|Who is your Out of Nowhere Man?|
"Our system is such that we practice that way. We practice with a lot of guys over there. So when we went into the Super Bowl, and Charlie Johnson had to play right tackle against their best defensive lineman, we didn't change anything. Charlie was ready to go, and that's the way we do it."
3. But isn't there undue pressure on Ugoh?
After all, it's difficult enough to start as a rookie at his position. But to be the last line of defense to the franchise quarterback? Doesn't that make the learning curve enormously steep -- especially for someone who didn't do a whole lot of pass blocking in college?
Well, yeah. But Ugoh isn't overwhelmed at what's ahead. When I stopped by the Colts' training camp, he was the last offensive linemen into the locker room -- spending time after the morning workout in a golf cart with offensive line coach Howard Mudd as the two dissected Ugoh's work.
"He knows I'm a very technical guys and a perfectionist," Ugoh said of Mudd. "I try to get everything perfect. But he also knows I can't do all of it at one time. No one can. So my main focus is to focus on one thing per day and stick with it. It's advice I've gotten before, but, basically, it's just going out there and doing it."
Both Dungy and Polian are confident in Ugoh, which is one reason they're unconcerned with the change. But the bigger -- and better -- explanation for their optimism is that they believe in their system as much as they believe in Tony Ugoh -- or Charlie Johnson. And the system perseveres.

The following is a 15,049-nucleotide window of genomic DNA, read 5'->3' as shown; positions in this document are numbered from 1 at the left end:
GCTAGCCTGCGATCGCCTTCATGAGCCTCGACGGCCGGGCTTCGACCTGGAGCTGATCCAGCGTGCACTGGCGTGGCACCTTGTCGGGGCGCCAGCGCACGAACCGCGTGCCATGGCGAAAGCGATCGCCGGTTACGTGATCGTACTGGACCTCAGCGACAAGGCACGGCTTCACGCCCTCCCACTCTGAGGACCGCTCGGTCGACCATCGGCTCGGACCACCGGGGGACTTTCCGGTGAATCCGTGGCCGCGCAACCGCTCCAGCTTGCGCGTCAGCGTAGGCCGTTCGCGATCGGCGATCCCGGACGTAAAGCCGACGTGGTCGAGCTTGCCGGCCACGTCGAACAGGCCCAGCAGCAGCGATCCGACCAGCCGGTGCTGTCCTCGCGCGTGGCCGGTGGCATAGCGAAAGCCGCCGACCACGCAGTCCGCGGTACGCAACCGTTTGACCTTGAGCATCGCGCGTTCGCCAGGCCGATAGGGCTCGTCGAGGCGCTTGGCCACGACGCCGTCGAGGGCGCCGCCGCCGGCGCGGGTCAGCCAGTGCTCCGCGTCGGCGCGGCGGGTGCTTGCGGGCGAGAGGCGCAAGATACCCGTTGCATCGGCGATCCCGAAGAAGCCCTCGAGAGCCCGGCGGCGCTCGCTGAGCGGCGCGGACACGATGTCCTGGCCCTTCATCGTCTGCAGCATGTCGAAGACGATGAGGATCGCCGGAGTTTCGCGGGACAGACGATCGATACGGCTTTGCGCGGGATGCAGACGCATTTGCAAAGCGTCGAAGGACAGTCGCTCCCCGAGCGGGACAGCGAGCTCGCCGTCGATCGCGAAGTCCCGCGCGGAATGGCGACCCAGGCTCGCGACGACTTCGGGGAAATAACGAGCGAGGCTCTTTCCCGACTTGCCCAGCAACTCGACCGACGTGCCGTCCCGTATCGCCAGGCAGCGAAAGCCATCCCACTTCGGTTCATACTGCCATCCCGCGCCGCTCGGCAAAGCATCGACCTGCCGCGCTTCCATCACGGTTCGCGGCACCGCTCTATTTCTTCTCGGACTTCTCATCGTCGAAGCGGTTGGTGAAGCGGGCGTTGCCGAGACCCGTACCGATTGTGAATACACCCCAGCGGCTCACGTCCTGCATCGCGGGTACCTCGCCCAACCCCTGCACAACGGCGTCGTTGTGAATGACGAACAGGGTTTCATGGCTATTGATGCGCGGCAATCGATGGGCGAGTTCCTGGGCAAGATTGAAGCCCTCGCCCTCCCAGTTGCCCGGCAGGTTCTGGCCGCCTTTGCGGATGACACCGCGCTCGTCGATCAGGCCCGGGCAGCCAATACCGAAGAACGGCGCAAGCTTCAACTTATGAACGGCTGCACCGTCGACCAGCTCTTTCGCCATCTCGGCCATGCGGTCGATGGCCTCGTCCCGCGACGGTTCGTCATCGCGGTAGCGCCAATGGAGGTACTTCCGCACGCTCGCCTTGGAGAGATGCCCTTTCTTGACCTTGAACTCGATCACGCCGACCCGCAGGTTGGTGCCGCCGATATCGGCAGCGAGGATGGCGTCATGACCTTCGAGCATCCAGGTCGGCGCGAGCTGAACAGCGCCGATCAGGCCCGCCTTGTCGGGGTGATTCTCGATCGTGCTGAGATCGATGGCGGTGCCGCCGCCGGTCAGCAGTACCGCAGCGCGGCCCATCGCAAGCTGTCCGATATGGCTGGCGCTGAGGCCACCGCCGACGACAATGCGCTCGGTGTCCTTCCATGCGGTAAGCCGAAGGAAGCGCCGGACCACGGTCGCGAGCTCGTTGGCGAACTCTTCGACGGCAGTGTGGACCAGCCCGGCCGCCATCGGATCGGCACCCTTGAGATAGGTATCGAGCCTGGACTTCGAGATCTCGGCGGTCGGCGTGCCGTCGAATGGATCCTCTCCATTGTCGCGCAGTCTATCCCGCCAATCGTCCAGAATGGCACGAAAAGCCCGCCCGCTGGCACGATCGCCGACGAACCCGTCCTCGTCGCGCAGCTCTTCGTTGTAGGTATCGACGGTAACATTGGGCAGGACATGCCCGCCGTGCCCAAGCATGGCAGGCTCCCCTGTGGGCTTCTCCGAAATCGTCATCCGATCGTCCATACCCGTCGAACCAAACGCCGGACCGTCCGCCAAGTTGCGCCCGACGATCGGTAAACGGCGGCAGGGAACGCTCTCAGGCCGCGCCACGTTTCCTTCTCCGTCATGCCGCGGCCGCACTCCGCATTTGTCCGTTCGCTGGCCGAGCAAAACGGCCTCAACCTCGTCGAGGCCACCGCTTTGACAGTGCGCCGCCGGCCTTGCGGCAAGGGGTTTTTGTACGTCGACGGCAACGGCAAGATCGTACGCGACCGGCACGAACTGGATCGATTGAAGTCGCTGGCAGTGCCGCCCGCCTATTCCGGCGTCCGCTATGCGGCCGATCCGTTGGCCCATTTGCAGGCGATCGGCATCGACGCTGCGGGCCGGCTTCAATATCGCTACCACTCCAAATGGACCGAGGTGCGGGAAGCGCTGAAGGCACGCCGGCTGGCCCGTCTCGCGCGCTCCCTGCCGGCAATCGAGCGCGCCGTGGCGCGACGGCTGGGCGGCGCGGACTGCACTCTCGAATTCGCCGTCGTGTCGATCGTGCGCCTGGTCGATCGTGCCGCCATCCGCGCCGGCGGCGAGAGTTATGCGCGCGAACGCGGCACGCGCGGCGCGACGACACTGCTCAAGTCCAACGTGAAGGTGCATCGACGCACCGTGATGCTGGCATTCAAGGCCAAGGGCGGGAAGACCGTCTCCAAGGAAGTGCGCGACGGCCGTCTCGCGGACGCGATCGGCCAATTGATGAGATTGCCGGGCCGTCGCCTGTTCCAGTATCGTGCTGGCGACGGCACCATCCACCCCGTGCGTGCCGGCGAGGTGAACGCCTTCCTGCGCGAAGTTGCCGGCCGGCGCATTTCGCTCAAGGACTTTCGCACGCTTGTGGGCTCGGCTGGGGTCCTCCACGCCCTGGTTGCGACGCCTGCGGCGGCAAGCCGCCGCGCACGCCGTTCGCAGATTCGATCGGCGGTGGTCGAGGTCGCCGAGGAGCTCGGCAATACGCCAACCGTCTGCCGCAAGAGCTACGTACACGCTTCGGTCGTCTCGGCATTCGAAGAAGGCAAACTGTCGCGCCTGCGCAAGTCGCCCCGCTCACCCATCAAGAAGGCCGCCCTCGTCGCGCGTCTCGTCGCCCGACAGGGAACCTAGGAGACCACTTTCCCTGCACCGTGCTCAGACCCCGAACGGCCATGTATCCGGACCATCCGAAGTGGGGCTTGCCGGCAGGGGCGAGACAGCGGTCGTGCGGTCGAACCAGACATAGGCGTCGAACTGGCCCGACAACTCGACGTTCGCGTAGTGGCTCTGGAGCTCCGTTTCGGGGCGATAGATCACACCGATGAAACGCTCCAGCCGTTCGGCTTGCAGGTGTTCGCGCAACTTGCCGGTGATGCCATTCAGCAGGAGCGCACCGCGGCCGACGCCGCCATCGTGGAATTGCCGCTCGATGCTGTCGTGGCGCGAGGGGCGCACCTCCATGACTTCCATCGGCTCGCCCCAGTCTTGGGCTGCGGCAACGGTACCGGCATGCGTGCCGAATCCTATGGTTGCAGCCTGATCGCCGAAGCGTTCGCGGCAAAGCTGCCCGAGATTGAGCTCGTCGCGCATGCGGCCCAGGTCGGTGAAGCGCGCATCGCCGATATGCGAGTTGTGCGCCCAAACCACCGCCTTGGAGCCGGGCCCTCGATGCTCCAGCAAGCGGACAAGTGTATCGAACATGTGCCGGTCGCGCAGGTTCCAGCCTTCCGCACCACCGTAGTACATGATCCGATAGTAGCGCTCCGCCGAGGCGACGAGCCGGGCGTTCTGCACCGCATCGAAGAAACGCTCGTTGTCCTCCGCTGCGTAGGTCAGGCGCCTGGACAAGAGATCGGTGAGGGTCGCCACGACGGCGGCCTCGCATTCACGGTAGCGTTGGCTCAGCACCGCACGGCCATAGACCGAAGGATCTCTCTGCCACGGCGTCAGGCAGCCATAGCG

The envelope, please. Since Dungy took over in 2002, the Colts are 60-20, with four straight AFC South titles, two AFC Championship Game appearances and one Super Bowl.
"We've had to replace a lot of guys," Dungy said. "When Edgerrin James left people said, 'There goes the running game.' When I first got here Jerome Pathon left, and (the question) was: What are they going to do for a third receiver? The world was coming to an end.
"I knew who Jerome Pathon was, but I didn't know the world was coming to an end when he left. And it didn't."
|RB Joseph Addai|
|Jamey Eisenberg's take: Addai enters this season as the Colts' No. 1 RB now that Dominic Rhodes is in Oakland. As a rookie last year, Addai had 1,081 yards rushing, seven touchdowns and caught 40 passes for 325 yards and a score. He is a complete RB and will play the Edgerrin James-role in this explosive offense. Addai must prove he can handle the load, but there's no reason to think he can't deal with the increased carries. Consider Addai a No. 1 RB worth drafting in the first round.|
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The Colts will miss Glenn's leadership and experience, but they should be all right if and when Ugoh takes over. Most draft boards ranked him no worse than the third best tackle, and he played on the left side in college. Plus, if he struggles, Johnson can keep the position warm until Ugoh is ready to step in.
"He'll be fine," said defensive end Dwight Freeney. "But let's say he isn't ready -- and I'm not saying he won't be -- but, if that happened, I'm sure Howard (Mudd) and (offensive coordinator) Tom Moore will have all sorts of wrinkles to throw in there and still be efficient on offense."
That goes back to what Dungy said. There is a formula that works here, and it withstands personnel changes. It can again.
Whether it will is another matter, but history is on the Colts' side. So is Ugoh's attitude. When I asked him what makes him think he step in immediately and do the job he laughed.
"Praying," he said.
"About what?" I asked.
"Everything and anything," he said.